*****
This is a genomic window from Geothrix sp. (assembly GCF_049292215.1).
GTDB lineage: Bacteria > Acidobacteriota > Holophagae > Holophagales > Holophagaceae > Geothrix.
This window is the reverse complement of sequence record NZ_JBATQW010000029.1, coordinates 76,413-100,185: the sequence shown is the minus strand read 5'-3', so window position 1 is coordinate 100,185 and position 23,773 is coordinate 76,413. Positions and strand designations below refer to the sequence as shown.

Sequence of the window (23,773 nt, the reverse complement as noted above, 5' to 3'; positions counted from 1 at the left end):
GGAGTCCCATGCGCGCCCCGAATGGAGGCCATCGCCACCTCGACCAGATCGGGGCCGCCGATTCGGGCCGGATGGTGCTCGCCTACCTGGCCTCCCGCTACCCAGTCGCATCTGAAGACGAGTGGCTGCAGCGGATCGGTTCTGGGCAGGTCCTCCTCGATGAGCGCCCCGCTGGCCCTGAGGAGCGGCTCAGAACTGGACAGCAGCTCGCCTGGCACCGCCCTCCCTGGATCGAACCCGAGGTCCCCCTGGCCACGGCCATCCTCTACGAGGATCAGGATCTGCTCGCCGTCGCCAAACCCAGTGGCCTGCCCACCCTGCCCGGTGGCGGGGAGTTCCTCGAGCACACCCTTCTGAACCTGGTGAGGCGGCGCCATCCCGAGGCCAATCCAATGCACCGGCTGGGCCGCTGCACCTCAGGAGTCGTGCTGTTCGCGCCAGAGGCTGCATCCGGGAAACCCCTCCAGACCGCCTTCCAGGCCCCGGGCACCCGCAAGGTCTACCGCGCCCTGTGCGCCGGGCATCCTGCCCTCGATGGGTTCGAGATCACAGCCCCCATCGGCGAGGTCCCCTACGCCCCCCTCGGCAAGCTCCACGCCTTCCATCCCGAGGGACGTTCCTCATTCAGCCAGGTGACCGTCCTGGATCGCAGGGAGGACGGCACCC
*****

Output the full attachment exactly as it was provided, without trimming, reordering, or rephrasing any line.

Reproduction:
This is a genomic window from Geothrix sp. (assembly GCF_049292215.1).
GTDB lineage: Bacteria > Acidobacteriota > Holophagae > Holophagales > Holophagaceae > Geothrix.
This window is the reverse complement of sequence record NZ_JBATQW010000029.1, coordinates 76,413-100,185: the sequence shown is the minus strand read 5'-3', so window position 1 is coordinate 100,185 and position 23,773 is coordinate 76,413. Positions and strand designations below refer to the sequence as shown.

Sequence of the window (23,773 nt, the reverse complement as noted above, 5' to 3'; positions counted from 1 at the left end):
GGAGTCCCATGCGCGCCCCGAATGGAGGCCATCGCCACCTCGACCAGATCGGGGCCGCCGATTCGGGCCGGATGGTGCTCGCCTACCTGGCCTCCCGCTACCCAGTCGCATCTGAAGACGAGTGGCTGCAGCGGATCGGTTCTGGGCAGGTCCTCCTCGATGAGCGCCCCGCTGGCCCTGAGGAGCGGCTCAGAACTGGACAGCAGCTCGCCTGGCACCGCCCTCCCTGGATCGAACCCGAGGTCCCCCTGGCCACGGCCATCCTCTACGAGGATCAGGATCTGCTCGCCGTCGCCAAACCCAGTGGCCTGCCCACCCTGCCCGGTGGCGGGGAGTTCCTCGAGCACACCCTTCTGAACCTGGTGAGGCGGCGCCATCCCGAGGCCAATCCAATGCACCGGCTGGGCCGCTGCACCTCAGGAGTCGTGCTGTTCGCGCCAGAGGCTGCATCCGGGAAACCCCTCCAGACCGCCTTCCAGGCCCCGGGCACCCGCAAGGTCTACCGCGCCCTGTGCGCCGGGCATCCTGCCCTCGATGGGTTCGAGATCACAGCCCCCATCGGCGAGGTCCCCTACGCCCCCCTCGGCAAGCTCCACGCCTTCCATCCCGAGGGACGTTCCTCATTCAGCCAGGTGACCGTCCTGGATCGCAGGGAGGACGGCACCC